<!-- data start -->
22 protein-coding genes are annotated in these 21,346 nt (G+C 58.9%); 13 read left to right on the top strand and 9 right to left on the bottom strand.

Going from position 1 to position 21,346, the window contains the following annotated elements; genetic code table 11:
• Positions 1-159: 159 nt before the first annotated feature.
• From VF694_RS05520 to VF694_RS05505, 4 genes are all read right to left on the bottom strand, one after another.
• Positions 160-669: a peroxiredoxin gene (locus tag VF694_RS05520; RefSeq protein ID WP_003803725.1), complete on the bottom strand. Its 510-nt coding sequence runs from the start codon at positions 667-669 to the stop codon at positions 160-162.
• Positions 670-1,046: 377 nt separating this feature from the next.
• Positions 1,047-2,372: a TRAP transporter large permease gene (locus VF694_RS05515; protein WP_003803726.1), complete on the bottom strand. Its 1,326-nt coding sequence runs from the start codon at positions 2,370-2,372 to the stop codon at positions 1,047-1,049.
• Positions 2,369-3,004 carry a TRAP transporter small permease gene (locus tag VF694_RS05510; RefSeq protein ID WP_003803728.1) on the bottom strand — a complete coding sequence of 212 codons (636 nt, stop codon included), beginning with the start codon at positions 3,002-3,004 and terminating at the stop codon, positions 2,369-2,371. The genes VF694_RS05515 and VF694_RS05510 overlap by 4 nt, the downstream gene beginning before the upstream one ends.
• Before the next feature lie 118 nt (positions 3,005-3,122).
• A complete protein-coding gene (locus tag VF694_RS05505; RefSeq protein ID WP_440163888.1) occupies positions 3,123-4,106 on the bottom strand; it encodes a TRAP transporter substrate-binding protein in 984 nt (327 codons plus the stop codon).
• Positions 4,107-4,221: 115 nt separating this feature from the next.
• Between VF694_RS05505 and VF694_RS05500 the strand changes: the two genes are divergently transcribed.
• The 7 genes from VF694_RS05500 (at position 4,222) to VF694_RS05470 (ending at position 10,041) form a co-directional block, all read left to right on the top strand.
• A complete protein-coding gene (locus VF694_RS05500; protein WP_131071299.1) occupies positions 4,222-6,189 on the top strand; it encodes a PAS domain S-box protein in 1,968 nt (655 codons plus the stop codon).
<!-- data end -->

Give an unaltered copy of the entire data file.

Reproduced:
22 protein-coding genes are annotated in these 21,346 nt (G+C 58.9%); 13 read left to right on the top strand and 9 right to left on the bottom strand.

Going from position 1 to position 21,346, the window contains the following annotated elements; genetic code table 11:
• Positions 1-159: 159 nt before the first annotated feature.
• From VF694_RS05520 to VF694_RS05505, 4 genes are all read right to left on the bottom strand, one after another.
• Positions 160-669: a peroxiredoxin gene (locus tag VF694_RS05520; RefSeq protein ID WP_003803725.1), complete on the bottom strand. Its 510-nt coding sequence runs from the start codon at positions 667-669 to the stop codon at positions 160-162.
• Positions 670-1,046: 377 nt separating this feature from the next.
• Positions 1,047-2,372: a TRAP transporter large permease gene (locus VF694_RS05515; protein WP_003803726.1), complete on the bottom strand. Its 1,326-nt coding sequence runs from the start codon at positions 2,370-2,372 to the stop codon at positions 1,047-1,049.
• Positions 2,369-3,004 carry a TRAP transporter small permease gene (locus tag VF694_RS05510; RefSeq protein ID WP_003803728.1) on the bottom strand — a complete coding sequence of 212 codons (636 nt, stop codon included), beginning with the start codon at positions 3,002-3,004 and terminating at the stop codon, positions 2,369-2,371. The genes VF694_RS05515 and VF694_RS05510 overlap by 4 nt, the downstream gene beginning before the upstream one ends.
• Before the next feature lie 118 nt (positions 3,005-3,122).
• A complete protein-coding gene (locus tag VF694_RS05505; RefSeq protein ID WP_440163888.1) occupies positions 3,123-4,106 on the bottom strand; it encodes a TRAP transporter substrate-binding protein in 984 nt (327 codons plus the stop codon).
• Positions 4,107-4,221: 115 nt separating this feature from the next.
• Between VF694_RS05505 and VF694_RS05500 the strand changes: the two genes are divergently transcribed.
• The 7 genes from VF694_RS05500 (at position 4,222) to VF694_RS05470 (ending at position 10,041) form a co-directional block, all read left to right on the top strand.
• A complete protein-coding gene (locus VF694_RS05500; protein WP_131071299.1) occupies positions 4,222-6,189 on the top strand; it encodes a PAS domain S-box protein in 1,968 nt (655 codons plus the stop codon).